They call me Sadie "
She is proud of the fact that in
the fall semester of 1982 she made
the Dean's List at PSU.
N.C. GENERAL ASSEMBLY
... The North Carolina General
Assembly's 1983 session commenc
ed at noon January 12.
The lawmakers assembled in
Raleign talking budget austerity
and no new or increased taxes
Many of them spoke of how this
was finally going to be an efficient
legislature, one that wouldn't daw
dle, go through a lot of wasted mo
tion or allow time to slip through
its collective fingers.
And what happened?
When the General Assembly
finally called it quits at 7 p.m. on
Friday, July 22, it had gone into
the record books as remaining in
session longer than any other
legislature in state history .
As for budget austerity, the
spending bill that was enacted
displayed no trace of bare bones.
Rather than indulging in any real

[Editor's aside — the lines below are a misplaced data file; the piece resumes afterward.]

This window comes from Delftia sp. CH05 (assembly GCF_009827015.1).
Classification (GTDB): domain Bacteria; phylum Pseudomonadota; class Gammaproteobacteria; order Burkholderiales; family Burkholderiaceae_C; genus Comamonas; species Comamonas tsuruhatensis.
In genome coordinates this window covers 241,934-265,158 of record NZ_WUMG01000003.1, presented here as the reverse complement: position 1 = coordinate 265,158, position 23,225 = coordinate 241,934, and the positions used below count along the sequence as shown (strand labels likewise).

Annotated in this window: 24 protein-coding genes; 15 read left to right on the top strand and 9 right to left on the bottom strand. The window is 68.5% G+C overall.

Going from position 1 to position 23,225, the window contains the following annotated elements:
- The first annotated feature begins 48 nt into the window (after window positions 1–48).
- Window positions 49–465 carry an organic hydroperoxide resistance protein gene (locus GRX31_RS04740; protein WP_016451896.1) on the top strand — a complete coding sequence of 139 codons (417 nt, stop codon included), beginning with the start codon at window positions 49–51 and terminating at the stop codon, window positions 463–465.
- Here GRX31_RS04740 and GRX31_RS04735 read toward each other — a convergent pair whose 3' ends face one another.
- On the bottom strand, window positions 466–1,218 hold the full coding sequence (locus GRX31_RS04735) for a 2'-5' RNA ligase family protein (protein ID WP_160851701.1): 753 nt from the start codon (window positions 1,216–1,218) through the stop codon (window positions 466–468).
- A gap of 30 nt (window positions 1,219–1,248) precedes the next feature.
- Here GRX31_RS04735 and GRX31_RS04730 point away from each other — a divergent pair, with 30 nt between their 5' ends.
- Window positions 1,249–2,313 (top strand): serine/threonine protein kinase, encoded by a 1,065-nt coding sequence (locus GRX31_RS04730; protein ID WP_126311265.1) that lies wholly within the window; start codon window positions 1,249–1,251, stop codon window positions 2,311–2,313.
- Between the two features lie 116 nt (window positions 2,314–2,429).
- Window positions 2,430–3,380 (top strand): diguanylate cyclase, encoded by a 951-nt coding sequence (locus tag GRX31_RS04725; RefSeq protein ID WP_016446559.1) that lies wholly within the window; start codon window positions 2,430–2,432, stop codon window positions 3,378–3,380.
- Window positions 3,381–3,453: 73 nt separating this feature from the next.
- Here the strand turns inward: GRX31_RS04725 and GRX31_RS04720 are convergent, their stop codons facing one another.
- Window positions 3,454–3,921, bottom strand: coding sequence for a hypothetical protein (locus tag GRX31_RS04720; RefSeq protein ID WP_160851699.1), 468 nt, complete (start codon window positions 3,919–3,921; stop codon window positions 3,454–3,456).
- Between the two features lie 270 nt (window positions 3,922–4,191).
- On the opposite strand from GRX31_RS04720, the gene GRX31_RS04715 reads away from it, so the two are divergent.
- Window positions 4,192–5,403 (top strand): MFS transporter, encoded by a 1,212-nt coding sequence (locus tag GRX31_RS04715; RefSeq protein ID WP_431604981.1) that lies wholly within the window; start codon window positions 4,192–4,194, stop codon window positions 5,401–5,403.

budget -stripping the legislators in
creased various taxes and created a
few new ones -- to the tune of
about $212 million a year!
TAX INCREASE. ..We feel that
counties which are thinking of hav
ing a public hearing about the '/:
percent extra tax should go slow.
Once you get a tax on, it's hard to
For the first five years after
enactment of the half-cent sales
tax, a county may use 60 percent of
its proceeds from the tax for any
lawful purpose in an unrestricted
manner. The remaining 40 percent
must be used for public school
capital outlay purposes or to retire
an indebtedness incurred by the
county for such purposes.
The next five years the ratio is 70
percent for any lawful purpose and
30 percent for schools.
After 10 years, 100 percent of
the proceeds may be used for any
lawful purpose by the county.
Municipalities have the same
restrictions on the use of the lax
proceeds distributed to them as do
counties, except that towns must
use the funds for water and sewage
capital outlay purposes rather than
for public schools.
There is an important difference
in the distribution of the proposed